If it isn't their weight problems, then our kids aren't eating enough fish and drinking enough milk. They're also not getting enough sunshine, all sources of vitamin D, which is critical to good health. According to a new report, 70 percent of U.S. children have levels so low that they're considered at a higher risk than normal for bone and heart disease. "We expected the prevalence of vitamin D deficiency would be high, but the magnitude of the problem nationwide was shocking," Dr. Juhi Kumar, of Children's Hospital at Montefiore Medical Center in New York, tells LiveScience. In the worst cases, one in 10 children are considered ill---vitamin D deficient---according to 9News, which cites too much time indoors, doing activities like playing video games, as a culprit. While children who don't get enough vitamin D face a list of long-term diseases that can harm a heart, reversing the trend is relatively simple. Get outside. In most cases, kids need just 10 to 15 minutes of pure sunshine before their parents slather on the sunscreen.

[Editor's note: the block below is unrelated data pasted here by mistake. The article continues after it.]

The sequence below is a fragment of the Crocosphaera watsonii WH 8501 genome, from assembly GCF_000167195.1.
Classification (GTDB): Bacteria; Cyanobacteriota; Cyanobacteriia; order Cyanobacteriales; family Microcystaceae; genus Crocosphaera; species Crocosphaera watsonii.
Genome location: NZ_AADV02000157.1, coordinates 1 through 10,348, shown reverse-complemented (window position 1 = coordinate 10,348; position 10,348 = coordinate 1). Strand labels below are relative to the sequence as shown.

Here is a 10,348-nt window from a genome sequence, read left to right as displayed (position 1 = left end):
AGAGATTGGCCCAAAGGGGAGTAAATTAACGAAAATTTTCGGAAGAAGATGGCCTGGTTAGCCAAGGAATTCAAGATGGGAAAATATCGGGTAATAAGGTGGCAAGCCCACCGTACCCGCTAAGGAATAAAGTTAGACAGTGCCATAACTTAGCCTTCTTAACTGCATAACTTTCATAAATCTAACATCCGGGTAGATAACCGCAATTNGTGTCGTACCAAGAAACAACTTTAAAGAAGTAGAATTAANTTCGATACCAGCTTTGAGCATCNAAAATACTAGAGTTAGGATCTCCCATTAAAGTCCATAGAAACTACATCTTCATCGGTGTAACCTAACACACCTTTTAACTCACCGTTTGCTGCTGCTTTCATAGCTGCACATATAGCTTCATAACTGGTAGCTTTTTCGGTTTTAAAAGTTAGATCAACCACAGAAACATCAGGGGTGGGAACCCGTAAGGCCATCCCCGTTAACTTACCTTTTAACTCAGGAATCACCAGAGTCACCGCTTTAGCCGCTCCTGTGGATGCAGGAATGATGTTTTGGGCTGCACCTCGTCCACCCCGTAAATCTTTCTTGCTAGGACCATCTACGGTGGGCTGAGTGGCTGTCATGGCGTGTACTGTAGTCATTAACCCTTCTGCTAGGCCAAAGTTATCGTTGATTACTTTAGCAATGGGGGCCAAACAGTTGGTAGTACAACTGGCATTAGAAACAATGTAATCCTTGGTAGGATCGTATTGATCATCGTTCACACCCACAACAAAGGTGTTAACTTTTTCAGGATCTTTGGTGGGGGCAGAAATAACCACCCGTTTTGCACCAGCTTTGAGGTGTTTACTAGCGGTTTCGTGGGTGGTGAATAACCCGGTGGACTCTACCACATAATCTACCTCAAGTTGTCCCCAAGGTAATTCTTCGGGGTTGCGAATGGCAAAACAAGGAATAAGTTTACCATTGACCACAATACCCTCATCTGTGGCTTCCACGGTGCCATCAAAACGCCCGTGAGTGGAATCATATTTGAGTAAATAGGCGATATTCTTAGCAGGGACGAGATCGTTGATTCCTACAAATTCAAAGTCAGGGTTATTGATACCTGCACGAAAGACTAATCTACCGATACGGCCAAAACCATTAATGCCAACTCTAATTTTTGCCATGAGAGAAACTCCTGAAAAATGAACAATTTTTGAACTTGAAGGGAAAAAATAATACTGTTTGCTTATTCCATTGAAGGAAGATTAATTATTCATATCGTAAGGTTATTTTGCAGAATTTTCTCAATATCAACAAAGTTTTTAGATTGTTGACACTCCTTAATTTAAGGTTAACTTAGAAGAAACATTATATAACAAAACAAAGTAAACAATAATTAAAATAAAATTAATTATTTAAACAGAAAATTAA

That shouldn't be difficult, considering that Colorado claims four of Backpacker Magazine's 25 Best Cities to Raise an Outdoor Kid. Boulder tops the list, with Colorado Springs, Durango, and Fort Collins also making appearances (only print subscribers currently have access to the entire article). But it's not just the kids who are at risk. Last month, researchers at the University of Colorado and Harvard University published a study in the Archives of Internal Medicine finding that 70 percent of whites and 97 percent of blacks in the United States have insufficient levels of vitamin D, according to Natural News.
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